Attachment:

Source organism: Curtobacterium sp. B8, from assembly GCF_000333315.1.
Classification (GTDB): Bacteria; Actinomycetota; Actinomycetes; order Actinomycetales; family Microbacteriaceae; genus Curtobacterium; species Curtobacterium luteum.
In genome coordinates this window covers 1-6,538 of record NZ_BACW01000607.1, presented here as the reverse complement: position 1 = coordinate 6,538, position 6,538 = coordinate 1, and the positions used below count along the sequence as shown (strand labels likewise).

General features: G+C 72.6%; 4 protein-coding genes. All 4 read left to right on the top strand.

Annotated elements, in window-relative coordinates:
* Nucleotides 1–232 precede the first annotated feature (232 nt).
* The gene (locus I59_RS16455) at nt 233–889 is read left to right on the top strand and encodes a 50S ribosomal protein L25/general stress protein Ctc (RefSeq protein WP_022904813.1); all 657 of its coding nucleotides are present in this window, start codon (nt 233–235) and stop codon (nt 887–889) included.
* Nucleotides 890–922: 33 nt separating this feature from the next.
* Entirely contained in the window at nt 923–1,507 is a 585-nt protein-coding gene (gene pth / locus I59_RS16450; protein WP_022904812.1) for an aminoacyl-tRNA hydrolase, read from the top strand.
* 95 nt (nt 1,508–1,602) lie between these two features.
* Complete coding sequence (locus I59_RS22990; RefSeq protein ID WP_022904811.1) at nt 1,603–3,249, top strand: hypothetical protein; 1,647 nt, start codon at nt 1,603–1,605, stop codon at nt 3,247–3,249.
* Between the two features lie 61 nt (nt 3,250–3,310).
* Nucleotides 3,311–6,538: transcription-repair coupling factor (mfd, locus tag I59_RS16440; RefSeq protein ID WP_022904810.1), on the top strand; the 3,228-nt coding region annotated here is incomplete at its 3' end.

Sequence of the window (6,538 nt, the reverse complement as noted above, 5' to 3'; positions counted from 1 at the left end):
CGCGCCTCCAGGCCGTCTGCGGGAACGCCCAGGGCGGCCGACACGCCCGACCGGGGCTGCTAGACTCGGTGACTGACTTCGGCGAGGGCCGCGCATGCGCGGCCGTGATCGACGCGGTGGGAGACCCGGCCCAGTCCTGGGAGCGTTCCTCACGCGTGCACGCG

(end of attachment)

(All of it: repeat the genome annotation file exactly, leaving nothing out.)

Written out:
Source organism: Curtobacterium sp. B8, from assembly GCF_000333315.1.
Classification (GTDB): Bacteria; Actinomycetota; Actinomycetes; order Actinomycetales; family Microbacteriaceae; genus Curtobacterium; species Curtobacterium luteum.
In genome coordinates this window covers 1-6,538 of record NZ_BACW01000607.1, presented here as the reverse complement: position 1 = coordinate 6,538, position 6,538 = coordinate 1, and the positions used below count along the sequence as shown (strand labels likewise).

General features: G+C 72.6%; 4 protein-coding genes. All 4 read left to right on the top strand.

Annotated elements, in window-relative coordinates:
* Nucleotides 1–232 precede the first annotated feature (232 nt).
* The gene (locus I59_RS16455) at nt 233–889 is read left to right on the top strand and encodes a 50S ribosomal protein L25/general stress protein Ctc (RefSeq protein WP_022904813.1); all 657 of its coding nucleotides are present in this window, start codon (nt 233–235) and stop codon (nt 887–889) included.
* Nucleotides 890–922: 33 nt separating this feature from the next.
* Entirely contained in the window at nt 923–1,507 is a 585-nt protein-coding gene (gene pth / locus I59_RS16450; protein WP_022904812.1) for an aminoacyl-tRNA hydrolase, read from the top strand.
* 95 nt (nt 1,508–1,602) lie between these two features.
* Complete coding sequence (locus I59_RS22990; RefSeq protein ID WP_022904811.1) at nt 1,603–3,249, top strand: hypothetical protein; 1,647 nt, start codon at nt 1,603–1,605, stop codon at nt 3,247–3,249.
* Between the two features lie 61 nt (nt 3,250–3,310).
* Nucleotides 3,311–6,538: transcription-repair coupling factor (mfd, locus tag I59_RS16440; RefSeq protein ID WP_022904810.1), on the top strand; the 3,228-nt coding region annotated here is incomplete at its 3' end.

Sequence of the window (6,538 nt, the reverse complement as noted above, 5' to 3'; positions counted from 1 at the left end):
CGCGCCTCCAGGCCGTCTGCGGGAACGCCCAGGGCGGCCGACACGCCCGACCGGGGCTGCTAGACTCGGTGACTGACTTCGGCGAGGGCCGCGCATGCGCGGCCGTGATCGACGCGGTGGGAGACCCGGCCCAGTCCTGGGAGCGTTCCTCACGCGTGCACGCG